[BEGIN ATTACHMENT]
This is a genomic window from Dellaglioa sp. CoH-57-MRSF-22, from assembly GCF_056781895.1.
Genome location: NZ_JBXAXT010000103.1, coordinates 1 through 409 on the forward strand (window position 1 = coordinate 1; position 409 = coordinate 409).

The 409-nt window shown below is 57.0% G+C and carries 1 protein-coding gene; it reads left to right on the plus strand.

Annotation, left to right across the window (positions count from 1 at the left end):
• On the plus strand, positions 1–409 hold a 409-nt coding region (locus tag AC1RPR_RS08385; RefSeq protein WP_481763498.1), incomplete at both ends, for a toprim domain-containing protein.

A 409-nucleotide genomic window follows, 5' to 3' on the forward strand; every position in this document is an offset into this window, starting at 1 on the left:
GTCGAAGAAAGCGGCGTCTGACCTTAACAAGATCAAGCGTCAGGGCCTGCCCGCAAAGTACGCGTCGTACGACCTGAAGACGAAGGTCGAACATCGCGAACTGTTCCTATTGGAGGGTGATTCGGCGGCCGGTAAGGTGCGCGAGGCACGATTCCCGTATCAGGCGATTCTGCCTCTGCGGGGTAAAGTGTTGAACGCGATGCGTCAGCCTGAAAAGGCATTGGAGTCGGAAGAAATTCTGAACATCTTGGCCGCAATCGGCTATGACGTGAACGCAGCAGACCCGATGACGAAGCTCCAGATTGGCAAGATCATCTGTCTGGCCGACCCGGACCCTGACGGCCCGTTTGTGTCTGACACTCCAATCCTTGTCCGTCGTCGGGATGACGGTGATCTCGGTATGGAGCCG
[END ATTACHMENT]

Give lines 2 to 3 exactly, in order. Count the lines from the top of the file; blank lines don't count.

Genome location: NZ_JBXAXT010000103.1, coordinates 1 through 409 on the forward strand (window position 1 = coordinate 1; position 409 = coordinate 409).

The 409-nt window shown below is 57.0% G+C and carries 1 protein-coding gene; it reads left to right on the plus strand.